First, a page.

Carnival: Having More Fun

“We need to have a variety of ships to handle a variety of passengers in a variety of markets,” said Bob Dickinson, president and CEO of Carnival Cruise Lines in an exclusive interview with Cruise Industry News.

The statement was made in response to being asked if he had a favorite ship (business) model for the future and what Carnival intends to do with its older tonnage.

Speaking just prior to taking delivery of the Carnival Valor, Dickinson said: “It is not about one size fits all. Without smaller ships, we could not have done much of what we have. If you recall, we even divided the Tropicale between Tampa and New Orleans.

With the Valor, Carnival’s fleet has grown to 20 ships, with yet another Conquest-class ship coming next summer, the Carnival Liberty. But then there is a gap in 2006, before the Carnival Freedom in 2007.

In the meantime, is the competition catching up, building bigger ships? “The bottom line is that we carry more people and make more money,” Dickinson answered.

And, he noted, the last contract between Carnival Corporation and Fincantieri included two ships which have not yet been assigned to a brand. “Let’s say we are in the hunt,” Dickinson said.

The 180,000-ton Pinnacle Project is also in the works. “If Micky (Arison) said it, it will happen,” Dickinson said, “but the earliest (delivery) in 2008, I believe.”

Meanwhile, Dickinson plans to hold on to Carnival’s older ships, the Holiday and the Celebration, saying that the line has invested heavily in refurbishing these vessels and that they are the perfect . size for pathfinder operations.

At Carnival since 1973, Dickinson sounds as upbeat and enthusiastic as ever as well as combative, taking a few swings at the competition here and there. “We have a lot more new ships coming. We are offering new itineraries, and many new subtleties in food and service. But we do not send out a press release every time we do something. Instead, we surprise the guests onboard,” he said.

Added Vicki Freed, senior vice president of sales and marketing: “We blend the best of both value and price with premium touches.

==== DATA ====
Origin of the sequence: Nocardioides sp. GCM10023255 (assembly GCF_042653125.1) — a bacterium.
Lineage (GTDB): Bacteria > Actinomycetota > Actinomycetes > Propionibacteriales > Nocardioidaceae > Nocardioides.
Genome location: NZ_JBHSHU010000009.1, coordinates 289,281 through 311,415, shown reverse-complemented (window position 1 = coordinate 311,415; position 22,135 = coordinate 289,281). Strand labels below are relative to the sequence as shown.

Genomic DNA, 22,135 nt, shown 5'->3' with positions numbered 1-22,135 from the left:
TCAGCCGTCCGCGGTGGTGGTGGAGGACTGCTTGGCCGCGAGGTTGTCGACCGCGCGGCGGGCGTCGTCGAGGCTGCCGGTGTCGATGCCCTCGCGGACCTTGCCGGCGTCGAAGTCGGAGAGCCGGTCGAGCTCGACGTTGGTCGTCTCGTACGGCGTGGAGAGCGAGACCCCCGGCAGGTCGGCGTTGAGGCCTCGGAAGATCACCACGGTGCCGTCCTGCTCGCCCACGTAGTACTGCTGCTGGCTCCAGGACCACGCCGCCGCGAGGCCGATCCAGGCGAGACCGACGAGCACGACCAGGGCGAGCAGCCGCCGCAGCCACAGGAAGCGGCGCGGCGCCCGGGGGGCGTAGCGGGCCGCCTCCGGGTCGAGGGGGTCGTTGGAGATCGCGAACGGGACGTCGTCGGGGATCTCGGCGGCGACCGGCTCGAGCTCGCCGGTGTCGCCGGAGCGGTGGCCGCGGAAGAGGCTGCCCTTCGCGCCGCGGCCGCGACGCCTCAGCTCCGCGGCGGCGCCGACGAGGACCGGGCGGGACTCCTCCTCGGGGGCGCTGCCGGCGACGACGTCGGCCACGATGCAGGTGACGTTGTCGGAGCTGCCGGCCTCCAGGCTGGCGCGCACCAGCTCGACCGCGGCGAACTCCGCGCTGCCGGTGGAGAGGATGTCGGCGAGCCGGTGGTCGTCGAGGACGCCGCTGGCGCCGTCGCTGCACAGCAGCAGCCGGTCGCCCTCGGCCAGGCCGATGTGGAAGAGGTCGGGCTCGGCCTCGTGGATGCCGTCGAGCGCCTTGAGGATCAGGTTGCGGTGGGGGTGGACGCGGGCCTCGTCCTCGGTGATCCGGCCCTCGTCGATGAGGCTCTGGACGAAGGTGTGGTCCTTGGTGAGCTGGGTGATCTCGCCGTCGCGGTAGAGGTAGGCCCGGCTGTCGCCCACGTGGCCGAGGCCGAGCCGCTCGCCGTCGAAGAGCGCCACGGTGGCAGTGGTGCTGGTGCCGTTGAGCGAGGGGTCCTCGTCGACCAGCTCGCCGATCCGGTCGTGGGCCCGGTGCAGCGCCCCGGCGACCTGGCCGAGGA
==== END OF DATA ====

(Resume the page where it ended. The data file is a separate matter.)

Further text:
“We are in the contemporary market category price-wise,” Freed said, “but we are offering a premium dining experience, for example, and we are continuing to upgrade our ships, including duvet covers on the beds in every stateroom.”

Additional enhancements may include special concierge service, but Freed was not ready to divulge any details yet.

“We are focusing on sharpening our message of how good we are,” continued Dickinson. “When people cruise with us, they rate us significantly higher than people who have not cruised with us. “We continue to improve. We have better food, for instance, than either of our direct competitors,” he added.

“We also have a great reputation for our entertainment and general cruise experience.”

New ad campaigns are set to break next month, and for the first time, Carnival is committed to both newspapers and what Freed called a major magazine drive.

“You will see us everywhere,” she added.

Marketing targets include family reunions and multigenerational travel.

Carnival’s return to Europe is also going well, according to Freed, who said that 50 percent of Carnival’s eight summer cruises in the Mediterranean aboard the new Carnival Liberty has already been sold. The bookings resulted from a mailer inserted in the cruise line’s loyalty magazine, Currents, mailed to 2.8 million households that have cruised with Carnival within the past 24 months.